Very shortly after we parted ways she invited Roger over to her house. Being as drawn to Annabeth as he was, he looked forward to this visit. Of course there was the chance that he would become one of the many that have come and gone on the doorstep of Annabeth’s heart, but she was practically a resident in his. He had more of a personal history than those others who chased after her. Poor guy.

When they were together she became honest with him. Honest of the pressure from her family of her marriage, how she oh so wanted it anyhow. He would be absolutely perfect “But…”

But. Always BUT. Even so, Roger sipped the drink she gave him and internally prepared for rejection. Maybe, sadly, even anticipated it. Even as this lovely lady who possessed his heart sat across from him went on complimenting him he couldn’t help but come out of her lips in ways that drove him to feel uncomfortable. It would come out in ways like “You’re the perfect guy. I know can’t find anyone better.” “My parents will hate me if I don’t settle down soon.” “You deserve me. I’m so selfish.”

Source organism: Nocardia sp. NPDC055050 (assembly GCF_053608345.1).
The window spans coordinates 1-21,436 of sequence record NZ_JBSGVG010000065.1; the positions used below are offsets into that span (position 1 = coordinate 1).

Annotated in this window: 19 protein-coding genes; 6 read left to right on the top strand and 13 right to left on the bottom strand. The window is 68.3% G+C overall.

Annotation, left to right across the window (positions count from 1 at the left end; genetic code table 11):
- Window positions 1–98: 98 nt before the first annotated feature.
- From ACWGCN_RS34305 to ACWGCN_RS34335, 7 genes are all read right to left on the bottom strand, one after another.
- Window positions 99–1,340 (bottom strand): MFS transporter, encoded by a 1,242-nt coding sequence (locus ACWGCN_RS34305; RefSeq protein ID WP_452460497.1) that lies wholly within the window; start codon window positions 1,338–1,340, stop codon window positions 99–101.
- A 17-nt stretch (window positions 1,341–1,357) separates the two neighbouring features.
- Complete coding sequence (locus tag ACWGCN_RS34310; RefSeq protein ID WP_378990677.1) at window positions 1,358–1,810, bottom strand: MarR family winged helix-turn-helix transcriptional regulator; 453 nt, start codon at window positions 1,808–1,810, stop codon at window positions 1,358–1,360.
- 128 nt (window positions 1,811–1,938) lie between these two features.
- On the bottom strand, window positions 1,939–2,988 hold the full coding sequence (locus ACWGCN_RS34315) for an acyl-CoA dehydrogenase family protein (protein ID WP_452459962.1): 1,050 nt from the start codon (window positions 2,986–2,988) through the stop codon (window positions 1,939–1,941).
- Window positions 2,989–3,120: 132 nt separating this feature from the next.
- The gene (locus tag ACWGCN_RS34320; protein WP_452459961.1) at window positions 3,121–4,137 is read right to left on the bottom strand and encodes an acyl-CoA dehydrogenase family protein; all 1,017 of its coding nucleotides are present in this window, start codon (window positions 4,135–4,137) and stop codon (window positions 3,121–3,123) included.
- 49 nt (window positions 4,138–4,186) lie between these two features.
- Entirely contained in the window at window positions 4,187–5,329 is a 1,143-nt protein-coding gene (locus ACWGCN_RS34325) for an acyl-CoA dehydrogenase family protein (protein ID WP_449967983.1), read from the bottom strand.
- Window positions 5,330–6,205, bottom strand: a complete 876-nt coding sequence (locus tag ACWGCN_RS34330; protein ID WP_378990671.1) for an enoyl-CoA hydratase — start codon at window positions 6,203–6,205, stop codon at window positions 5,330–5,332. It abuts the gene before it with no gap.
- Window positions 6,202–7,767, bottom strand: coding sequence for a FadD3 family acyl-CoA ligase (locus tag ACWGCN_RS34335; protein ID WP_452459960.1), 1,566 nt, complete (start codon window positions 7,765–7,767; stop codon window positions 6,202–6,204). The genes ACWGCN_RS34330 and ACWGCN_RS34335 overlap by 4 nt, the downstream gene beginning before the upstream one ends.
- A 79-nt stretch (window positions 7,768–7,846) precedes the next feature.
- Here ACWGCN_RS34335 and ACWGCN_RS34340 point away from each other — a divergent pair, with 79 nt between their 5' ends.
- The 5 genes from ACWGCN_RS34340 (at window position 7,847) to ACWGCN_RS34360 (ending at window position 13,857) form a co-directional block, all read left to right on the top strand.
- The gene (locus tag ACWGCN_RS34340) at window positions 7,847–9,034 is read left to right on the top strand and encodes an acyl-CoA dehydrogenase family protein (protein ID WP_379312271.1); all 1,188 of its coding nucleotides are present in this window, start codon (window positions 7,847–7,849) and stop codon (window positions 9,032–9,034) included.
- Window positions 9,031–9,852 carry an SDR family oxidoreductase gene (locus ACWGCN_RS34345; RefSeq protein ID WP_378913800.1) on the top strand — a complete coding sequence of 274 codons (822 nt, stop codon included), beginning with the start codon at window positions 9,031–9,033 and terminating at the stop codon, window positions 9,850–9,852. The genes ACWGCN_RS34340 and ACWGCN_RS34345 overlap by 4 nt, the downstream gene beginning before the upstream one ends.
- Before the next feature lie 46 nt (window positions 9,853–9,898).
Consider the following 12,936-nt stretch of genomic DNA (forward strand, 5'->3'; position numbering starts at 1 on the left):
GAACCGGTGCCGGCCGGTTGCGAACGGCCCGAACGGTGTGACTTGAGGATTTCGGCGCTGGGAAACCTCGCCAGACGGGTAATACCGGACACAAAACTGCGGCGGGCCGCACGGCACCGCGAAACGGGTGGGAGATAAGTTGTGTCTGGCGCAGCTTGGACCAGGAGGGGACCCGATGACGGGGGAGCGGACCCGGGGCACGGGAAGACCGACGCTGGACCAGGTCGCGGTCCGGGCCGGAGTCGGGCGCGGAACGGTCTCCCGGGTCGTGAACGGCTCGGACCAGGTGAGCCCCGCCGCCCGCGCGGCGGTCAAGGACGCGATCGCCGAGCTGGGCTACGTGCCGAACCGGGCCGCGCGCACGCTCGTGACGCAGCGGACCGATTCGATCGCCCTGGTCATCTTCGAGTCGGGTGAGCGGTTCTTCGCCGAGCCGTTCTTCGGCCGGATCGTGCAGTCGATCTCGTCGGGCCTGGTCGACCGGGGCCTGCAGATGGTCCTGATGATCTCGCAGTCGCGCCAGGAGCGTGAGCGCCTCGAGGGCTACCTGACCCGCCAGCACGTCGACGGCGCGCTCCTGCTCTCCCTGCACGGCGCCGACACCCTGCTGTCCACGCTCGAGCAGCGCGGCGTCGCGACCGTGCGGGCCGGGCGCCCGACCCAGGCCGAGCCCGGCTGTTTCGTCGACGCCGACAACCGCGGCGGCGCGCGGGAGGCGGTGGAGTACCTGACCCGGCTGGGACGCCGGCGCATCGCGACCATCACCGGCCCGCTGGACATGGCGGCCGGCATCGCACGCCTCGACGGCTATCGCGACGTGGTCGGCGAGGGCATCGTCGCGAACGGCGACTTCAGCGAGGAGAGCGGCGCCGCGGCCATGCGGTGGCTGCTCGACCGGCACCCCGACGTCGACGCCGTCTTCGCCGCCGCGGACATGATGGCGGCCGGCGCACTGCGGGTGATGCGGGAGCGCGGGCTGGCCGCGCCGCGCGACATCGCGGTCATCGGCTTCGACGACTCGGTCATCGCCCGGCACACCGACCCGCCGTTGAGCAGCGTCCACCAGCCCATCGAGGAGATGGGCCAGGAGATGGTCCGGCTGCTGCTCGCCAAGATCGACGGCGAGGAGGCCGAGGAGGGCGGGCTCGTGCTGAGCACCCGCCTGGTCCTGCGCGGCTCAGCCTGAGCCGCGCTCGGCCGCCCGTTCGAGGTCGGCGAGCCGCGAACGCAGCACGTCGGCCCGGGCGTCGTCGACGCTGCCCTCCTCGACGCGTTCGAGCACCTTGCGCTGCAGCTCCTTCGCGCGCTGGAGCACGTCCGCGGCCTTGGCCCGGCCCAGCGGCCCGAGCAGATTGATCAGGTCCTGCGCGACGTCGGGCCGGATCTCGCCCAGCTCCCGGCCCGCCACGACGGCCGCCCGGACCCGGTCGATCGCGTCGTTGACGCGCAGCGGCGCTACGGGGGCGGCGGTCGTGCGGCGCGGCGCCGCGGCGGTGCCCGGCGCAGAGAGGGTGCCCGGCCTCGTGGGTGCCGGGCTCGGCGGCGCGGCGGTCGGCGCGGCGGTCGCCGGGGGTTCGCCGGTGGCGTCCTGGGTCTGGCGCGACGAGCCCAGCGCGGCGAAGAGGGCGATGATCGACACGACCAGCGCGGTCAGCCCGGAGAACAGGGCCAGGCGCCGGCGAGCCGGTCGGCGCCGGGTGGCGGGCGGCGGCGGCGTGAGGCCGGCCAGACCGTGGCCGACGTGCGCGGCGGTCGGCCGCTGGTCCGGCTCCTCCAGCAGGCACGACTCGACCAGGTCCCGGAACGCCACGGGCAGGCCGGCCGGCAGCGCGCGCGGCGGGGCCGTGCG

Or it’s possible that feeling may have been a warning sign for the oncoming situation. But he couldn’t have possibly deduced what Annabeth had planned. She then took out what she bought from me.

I'm recalling this story from different sources, mostly from outside of the situation, so I'm unsure just what made him recognize what she had so quickly. I'm actually curious. Perhaps it was the unique color or the liquid or heart shape of the bottle. Whatever it may have been caused him to jump out of his chair and smack Annabeth’s hand after she put it to her lips, the bottle shattering to the floor. But not before a portion of the potion slipped behind her tongue. She looked at him, right into his eyes, hoping for something unimaginably wondrous to overcome her. Instead there was still nothing. Her heart pumped nothing but blood. I imagine she was cross with me at this point, think of me as a cheap con, as some tend to do. Yeah yeah. It just hadn’t reached her stomach yet. He tried to convince her that drinking a love potion wasn’t necessary (even though it was much too late).

She began to explain her reasons to him, anger rising, until she stopped suddenly in the middle of a sentence. Her heart had begun pounding so strongly in her chest she could hear it. A fever came over her. For a moment this frightened her. She said “I don’t-”